If you don’t think it’s fundamental, get elected to Congress and show up for your first day of work in March. I bet that goes over really well.

                    Anyway, you don’t need to be right just for the sake of being right, Matt.

                    While it’s clear you don’t believe that changing the duration of the mayor’s term will result in a substantial shift in how the office is executed, that’s a separate argument from why it is or is not a fundamental change.

                    There are plenty of us who can articulate why the change is, in fact, substantial. Saying that it isn’t consequential by some magical decree that it isn’t because it isn’t fundamental doesn’t make it so.

                    • Matthew Cunningham

                      Your argument re the 20th Amendment is absurd, Ryan.

                      More to the point, you’re being picayune and argumentative. Sweep aside the verbal chaff you keep throwing up, and the fact remains that moving from at-large to by-district council elections is a more fundamental/significant/substantial/whatever-word-you-prefer change than shortening the mayoral term to two years.

                    • . . . and Matt resorts to deflating an argument by labeling it absurd.

                      Time for a new trick, pony. That act has gotten old. More importantly, you’re still not doing it right.

                    • Matthew Cunningham

                      “Resort”? Sheesh.

                      I’m not the one arguing that swearing in the president a few weeks earlier is a fundamental constitutional change.

                    • Well, Matt, to borrow from your rule book, that’s absurd.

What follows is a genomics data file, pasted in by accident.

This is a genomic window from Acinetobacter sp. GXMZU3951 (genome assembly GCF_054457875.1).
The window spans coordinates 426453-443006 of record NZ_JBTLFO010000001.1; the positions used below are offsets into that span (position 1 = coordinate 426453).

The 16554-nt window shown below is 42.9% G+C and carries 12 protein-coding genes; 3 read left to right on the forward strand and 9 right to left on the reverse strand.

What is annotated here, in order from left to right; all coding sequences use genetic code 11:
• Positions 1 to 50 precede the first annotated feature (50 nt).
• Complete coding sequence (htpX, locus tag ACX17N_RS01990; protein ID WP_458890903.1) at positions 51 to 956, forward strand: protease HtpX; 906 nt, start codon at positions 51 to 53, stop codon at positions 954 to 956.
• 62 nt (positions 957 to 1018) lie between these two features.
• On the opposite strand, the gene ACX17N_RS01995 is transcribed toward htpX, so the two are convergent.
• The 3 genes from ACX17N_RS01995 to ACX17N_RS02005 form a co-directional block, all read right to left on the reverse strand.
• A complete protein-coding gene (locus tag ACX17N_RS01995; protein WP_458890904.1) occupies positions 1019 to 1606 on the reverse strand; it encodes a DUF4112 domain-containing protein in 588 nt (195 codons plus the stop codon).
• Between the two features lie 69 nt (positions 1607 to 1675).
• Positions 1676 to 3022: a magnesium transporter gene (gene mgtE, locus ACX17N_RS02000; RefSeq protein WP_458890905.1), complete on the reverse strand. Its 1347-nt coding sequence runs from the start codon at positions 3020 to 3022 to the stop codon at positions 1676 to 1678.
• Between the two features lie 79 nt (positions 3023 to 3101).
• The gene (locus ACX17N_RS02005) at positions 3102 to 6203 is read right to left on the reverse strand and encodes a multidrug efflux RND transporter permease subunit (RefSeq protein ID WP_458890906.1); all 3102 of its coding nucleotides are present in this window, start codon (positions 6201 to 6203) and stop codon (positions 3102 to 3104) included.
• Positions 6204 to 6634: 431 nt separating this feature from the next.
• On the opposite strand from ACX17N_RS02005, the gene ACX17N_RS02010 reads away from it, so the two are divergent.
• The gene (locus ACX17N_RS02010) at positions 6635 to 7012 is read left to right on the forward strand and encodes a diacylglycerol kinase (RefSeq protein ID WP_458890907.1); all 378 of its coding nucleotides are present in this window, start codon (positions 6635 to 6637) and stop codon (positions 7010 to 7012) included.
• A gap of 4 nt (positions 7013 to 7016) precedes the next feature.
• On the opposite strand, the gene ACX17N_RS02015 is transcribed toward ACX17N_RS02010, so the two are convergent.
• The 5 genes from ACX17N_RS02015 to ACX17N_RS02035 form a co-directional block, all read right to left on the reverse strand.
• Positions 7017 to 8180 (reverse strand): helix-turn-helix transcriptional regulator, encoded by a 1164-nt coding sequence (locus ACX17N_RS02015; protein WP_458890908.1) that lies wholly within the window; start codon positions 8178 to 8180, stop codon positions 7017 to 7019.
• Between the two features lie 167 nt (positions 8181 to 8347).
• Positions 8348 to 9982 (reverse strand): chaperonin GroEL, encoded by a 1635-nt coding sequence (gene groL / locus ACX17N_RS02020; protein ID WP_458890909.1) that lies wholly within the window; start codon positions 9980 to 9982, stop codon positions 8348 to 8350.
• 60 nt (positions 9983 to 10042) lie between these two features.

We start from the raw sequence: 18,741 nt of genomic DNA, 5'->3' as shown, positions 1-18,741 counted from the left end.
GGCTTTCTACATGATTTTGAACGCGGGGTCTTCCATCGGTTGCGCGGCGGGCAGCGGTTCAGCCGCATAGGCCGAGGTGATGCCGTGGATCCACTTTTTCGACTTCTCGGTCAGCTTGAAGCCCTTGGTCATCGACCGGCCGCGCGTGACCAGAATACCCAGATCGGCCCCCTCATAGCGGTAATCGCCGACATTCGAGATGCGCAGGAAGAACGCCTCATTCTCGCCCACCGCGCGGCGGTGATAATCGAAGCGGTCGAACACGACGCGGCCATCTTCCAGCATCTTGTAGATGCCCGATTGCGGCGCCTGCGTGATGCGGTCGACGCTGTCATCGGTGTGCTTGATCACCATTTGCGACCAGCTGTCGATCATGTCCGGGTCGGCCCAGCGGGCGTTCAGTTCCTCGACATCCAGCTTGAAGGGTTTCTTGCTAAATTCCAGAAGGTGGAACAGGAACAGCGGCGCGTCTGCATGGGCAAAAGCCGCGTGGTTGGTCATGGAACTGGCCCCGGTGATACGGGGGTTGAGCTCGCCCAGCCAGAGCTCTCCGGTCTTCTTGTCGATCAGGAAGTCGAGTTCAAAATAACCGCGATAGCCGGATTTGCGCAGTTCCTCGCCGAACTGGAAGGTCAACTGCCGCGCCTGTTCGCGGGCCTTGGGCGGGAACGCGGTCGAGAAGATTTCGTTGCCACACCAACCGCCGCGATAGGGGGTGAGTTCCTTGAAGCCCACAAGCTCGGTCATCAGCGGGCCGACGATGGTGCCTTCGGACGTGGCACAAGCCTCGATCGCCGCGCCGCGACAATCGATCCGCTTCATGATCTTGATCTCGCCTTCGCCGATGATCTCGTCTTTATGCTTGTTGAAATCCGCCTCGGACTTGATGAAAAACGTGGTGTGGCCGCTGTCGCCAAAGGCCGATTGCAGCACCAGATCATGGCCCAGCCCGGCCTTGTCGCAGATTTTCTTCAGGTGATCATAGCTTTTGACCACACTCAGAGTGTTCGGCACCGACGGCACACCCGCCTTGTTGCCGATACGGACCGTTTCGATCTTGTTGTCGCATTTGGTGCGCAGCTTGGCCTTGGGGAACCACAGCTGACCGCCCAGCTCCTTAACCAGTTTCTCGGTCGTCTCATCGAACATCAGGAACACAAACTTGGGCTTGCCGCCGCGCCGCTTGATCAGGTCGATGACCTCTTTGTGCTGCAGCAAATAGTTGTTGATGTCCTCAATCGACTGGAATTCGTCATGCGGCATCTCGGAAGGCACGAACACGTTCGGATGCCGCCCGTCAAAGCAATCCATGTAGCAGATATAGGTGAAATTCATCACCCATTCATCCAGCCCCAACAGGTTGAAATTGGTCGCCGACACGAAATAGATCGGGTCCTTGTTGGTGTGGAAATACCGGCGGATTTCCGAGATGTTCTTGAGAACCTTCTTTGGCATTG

Who is President and when they are President is about as fundamental as it gets.

                      I’m not exactly sure how to explain that to you in a fashion that you’ll understand.

                    • Matthew Cunningham

                      Whether the president is inaugurated in late January or early March has no bearing on who is president. Neither is it fundamental to the powers or duties of the president, or the ability of the holder of the office to discharge them. If you can, demonstrate otherwise.

                      And don’t blame me because your reflexive contrariness led you to make a weak argument.

                    • Touchy touchy, Mateo. Tranquilate.

                      Again, and I can’t stress this enough, you’re confusing fundamental with substantial. They don’t mean the same thing.

                      Don’t blame me because your desire to be right is clouding your vision to what is, in fact, right.

                    • Matthew Cunningham

                      I’m not touchy, Ryan. But you have become annoying. And I’m not confused. But your harping on the difference between fundamental and substantial is irrelevant to the points being made here.

                    • Don’t kid yourself. I was always annoying.

                      There aren’t points being made here. It’s you and I going back and forth on one another’s stupidity.

                      If you want to get back to a substantial argument, it’s on you, sir. It is your blog after all.